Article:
Breast cancer is a common form of cancer that, thanks to early detection and constantly developing treatment options, is now a curable cancer for the majority of patients. Today, 80-85% of patients can have breast-conserving surgery. This is a big step in terms of body image integrity, female identification and quality of life. Postoperative radiotherapy is indicated in order to reach high local control rates after breast-conserving therapy. Radiation reduces the risk of local recurrences occurring in the previously operated area and in the entire breast by around 70%. In some selected patients, the irradiation can be carried out as so-called partial breast irradiation, in some, especially older patients with a low risk of recurrence, the irradiation can be dispensed with altogether.
The preliminary stages of breast cancer (DCIS= ductal carcinoma in situ) are also treated mostly with breast-conserving therapy. Here, postoperative radiotherapy is usually recommended.
Fractionation and dosing in the past
Radiation therapy was dosed conventionally for many decades. Single doses of 1.8 to 2 Gy up to a total dose of 50 Gy were applied on each irradiation day. Patients under the age of 65 received a local dose increase, a so-called boost for 5-8 fractions. Thus, the total treatment time was 5-6 weeks.
New standard of care
The reduction of the total treatment time has been established for several years. The so-called moderate hypofractionation (shortening of the total treatment time by increasing the individual dose and reducing the total dose) enables oncologically safe treatment without adverse effects on the cosmetic result. It is currently established as a new therapy standard and leads to a reduction in the total treatment time to around 3 weeks. Even shorter therapy regimens of only 5 days (Fast Forward Trial) need to be validated.
Many patients rightly ask about the risk-benefit analysis against the background of older radiation therapy techniques, lead to a considerable dose deposit into the lungs and heart. With the modern techniques we use, radiation therapy is carried out on each of our breast cancer patients using the so-called breath-hold technique. Breathe in deeply during the irradiation and try to hold your breath for a while. The device recognizes the optimal deep inspiration for the irradiation and emits the dose in this respiratory phase. The radiation turns off if you continue to breathe. In this way, the thorax and chest are stretched away from the lungs and heart, so that optimal protection can be implemented.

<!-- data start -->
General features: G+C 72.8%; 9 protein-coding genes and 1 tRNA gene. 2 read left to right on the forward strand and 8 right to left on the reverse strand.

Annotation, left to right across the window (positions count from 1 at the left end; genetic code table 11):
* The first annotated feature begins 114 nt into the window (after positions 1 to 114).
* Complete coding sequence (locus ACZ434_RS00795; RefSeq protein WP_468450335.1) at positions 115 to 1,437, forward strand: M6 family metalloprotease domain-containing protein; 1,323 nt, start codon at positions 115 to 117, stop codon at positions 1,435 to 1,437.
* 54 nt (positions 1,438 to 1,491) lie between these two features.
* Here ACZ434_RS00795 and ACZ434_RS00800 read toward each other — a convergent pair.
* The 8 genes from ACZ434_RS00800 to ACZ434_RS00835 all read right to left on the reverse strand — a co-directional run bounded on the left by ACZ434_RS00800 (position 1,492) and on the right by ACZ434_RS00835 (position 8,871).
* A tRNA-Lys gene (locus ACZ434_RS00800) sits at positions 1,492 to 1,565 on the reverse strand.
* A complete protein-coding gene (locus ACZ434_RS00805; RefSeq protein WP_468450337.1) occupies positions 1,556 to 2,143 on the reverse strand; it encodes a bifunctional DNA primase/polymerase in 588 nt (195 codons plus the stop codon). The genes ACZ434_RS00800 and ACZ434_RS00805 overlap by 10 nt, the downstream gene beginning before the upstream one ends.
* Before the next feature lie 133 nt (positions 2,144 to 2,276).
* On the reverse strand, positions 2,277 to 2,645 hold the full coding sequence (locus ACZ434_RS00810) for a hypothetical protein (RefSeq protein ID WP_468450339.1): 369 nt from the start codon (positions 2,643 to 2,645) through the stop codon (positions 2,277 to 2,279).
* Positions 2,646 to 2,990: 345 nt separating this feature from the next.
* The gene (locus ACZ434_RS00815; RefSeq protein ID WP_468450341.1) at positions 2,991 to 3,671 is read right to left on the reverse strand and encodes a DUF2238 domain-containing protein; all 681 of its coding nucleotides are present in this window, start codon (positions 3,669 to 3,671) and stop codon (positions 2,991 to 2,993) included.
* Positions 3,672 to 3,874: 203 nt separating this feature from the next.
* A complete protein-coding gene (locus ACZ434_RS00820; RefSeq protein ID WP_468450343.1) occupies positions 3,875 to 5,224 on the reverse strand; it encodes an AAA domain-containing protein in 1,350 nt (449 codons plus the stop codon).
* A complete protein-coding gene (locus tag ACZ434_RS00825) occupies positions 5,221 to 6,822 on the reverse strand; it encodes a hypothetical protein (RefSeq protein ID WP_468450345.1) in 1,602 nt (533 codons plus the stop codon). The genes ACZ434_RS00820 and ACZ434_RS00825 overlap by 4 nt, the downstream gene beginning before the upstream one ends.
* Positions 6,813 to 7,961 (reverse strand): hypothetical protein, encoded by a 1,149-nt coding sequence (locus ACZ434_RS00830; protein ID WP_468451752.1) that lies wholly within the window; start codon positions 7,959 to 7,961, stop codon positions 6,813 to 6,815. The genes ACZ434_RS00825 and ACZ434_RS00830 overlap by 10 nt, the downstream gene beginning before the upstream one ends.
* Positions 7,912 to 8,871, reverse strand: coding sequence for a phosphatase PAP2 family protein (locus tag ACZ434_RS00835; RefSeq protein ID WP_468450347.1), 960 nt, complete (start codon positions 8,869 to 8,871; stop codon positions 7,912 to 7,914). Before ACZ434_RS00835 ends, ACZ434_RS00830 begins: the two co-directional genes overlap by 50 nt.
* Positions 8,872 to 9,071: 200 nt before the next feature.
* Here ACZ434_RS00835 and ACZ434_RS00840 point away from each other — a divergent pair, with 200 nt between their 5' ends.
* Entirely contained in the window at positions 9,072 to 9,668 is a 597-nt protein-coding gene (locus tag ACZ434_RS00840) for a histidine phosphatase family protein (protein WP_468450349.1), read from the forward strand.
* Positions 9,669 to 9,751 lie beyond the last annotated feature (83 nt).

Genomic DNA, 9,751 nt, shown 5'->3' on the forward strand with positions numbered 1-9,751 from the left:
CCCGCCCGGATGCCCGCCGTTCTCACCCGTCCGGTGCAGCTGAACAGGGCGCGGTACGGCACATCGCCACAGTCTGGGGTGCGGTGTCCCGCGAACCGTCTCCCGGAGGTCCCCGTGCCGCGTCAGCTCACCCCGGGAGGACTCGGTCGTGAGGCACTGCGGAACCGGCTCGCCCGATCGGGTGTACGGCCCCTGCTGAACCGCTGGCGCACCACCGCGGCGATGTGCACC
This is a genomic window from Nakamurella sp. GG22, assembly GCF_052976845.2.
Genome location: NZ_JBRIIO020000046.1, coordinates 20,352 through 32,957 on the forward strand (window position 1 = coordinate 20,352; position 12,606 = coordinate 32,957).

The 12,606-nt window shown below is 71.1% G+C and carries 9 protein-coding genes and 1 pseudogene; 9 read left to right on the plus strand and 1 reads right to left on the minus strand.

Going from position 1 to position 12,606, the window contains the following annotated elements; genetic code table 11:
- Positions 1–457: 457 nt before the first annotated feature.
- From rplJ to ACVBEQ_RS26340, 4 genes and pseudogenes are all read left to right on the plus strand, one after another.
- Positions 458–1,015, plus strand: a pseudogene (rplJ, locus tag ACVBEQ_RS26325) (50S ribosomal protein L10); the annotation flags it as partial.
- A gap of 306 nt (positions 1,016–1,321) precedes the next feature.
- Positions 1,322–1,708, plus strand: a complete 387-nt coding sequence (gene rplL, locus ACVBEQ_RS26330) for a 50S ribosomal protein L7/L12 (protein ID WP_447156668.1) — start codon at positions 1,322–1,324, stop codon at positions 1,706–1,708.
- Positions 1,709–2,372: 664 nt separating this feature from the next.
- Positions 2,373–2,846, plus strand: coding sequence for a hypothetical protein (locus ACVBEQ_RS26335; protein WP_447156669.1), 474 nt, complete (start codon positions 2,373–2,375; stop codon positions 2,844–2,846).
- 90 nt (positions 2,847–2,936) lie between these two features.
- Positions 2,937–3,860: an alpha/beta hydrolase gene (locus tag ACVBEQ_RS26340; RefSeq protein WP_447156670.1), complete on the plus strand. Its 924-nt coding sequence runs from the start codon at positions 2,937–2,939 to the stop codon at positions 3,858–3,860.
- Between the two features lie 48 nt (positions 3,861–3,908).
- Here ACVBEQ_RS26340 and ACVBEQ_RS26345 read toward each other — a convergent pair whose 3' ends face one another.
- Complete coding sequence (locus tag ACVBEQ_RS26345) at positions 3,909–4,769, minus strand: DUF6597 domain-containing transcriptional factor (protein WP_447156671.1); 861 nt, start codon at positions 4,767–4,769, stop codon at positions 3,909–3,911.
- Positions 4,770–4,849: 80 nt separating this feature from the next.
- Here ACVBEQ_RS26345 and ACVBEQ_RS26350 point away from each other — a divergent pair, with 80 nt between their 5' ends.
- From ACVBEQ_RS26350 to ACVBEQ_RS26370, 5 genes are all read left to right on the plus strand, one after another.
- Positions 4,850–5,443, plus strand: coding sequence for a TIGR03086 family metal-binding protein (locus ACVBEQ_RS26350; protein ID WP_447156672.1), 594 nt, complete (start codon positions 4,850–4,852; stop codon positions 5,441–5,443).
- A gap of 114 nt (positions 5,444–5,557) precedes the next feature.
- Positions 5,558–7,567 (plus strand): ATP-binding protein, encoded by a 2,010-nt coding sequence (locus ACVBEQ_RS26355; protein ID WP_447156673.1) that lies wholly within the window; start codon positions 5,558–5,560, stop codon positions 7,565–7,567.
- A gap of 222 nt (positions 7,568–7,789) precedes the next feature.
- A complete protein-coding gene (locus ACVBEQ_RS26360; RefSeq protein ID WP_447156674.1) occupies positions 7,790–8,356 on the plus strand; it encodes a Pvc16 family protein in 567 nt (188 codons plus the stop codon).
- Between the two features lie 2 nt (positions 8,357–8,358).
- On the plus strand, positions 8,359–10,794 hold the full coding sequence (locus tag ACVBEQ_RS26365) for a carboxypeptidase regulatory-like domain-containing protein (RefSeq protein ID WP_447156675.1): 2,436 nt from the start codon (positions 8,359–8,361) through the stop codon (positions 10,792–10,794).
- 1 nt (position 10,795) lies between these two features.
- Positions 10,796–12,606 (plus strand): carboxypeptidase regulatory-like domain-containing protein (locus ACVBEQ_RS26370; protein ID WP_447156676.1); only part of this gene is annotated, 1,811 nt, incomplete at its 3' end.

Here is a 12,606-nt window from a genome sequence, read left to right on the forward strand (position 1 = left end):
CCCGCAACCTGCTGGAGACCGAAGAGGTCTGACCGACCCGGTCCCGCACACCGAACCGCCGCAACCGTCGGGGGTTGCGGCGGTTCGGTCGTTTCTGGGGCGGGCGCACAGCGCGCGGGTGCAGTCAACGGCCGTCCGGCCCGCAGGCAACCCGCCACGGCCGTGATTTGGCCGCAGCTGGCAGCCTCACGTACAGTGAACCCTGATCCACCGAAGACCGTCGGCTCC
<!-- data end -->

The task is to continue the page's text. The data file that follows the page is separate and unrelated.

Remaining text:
It is important for you that your personal risk also depends on other factors, such as nicotine consumption, age, any existing lung diseases, heart diseases, potentially heart-damaging drugs.
If you are a non-smoker without any risk factors mentioned and we implement optimal protection of the organs for you, you have no significantly increased risk of developing lung or heart toxicity or the development of lung cancer compared to a non-irradiated patient. Therefore, please quit smoking before treatment, if possible.
You can find more detailed information in the current German and American guideline.
Which documents would you ideally bring with you to our joint discussion?
- the doctor’s letter from the institution/clinic treating you
- the surgery report
- the histological findings (histology)
- before and after chemotherapy
- with estrogen and progesterone receptor determination,
- HER-2-new determination,
- Information on the resection margin (R status)
- the decision and recommendation from tumor board
- the mammography finding, if available, MRI finding, the CT finding of the lungs (thorax) and abdomen (abdomen), the
- Whole body skeletal scintigraphy
- the address of your gynecologist and general practitioner
- your medication list
- Your chemotherapy plan (if receiving chemotherapy)
- If you have had radiation therapy before, please bring the radiation plans with you. The faster and more accurately we can
- we will advise you at your first appointment whether further radiation therapy, to what extent, fractionation and dosage
- makes sense and is justifiable.
- If you have a pacemaker, please bring your pacemaker passport with you.
What can you do to support the success of the therapy as much as possible?
- Please bring a large towel with you to every radiation session.
- Ensure a regular life with sufficient breaks for relaxation and recreation.
- Do sport and strengthen your immune system and prevent fatigue symptoms.
- During radiation therapy, avoid hot full baths, sauna, solarium, direct sunlight in the area of the irradiated region.
- Eat a varied and high-protein diet. Avoid alcohol and nicotine and discontinue all vitamin supplements (Vit C, Vit E, Vit A) during radiation therapy.
- Shower with water and skin-friendly syndets, soaps or shower gels.
- Do not apply any alcoholic substances (perfume, perfumed lotions, or alcohol-based deodorants) to the skin.
- If necessary, use a skin-friendly product for the body. We would be happy to advise you on this.
- Avoid using powder or alcohol and oil in the irradiation area.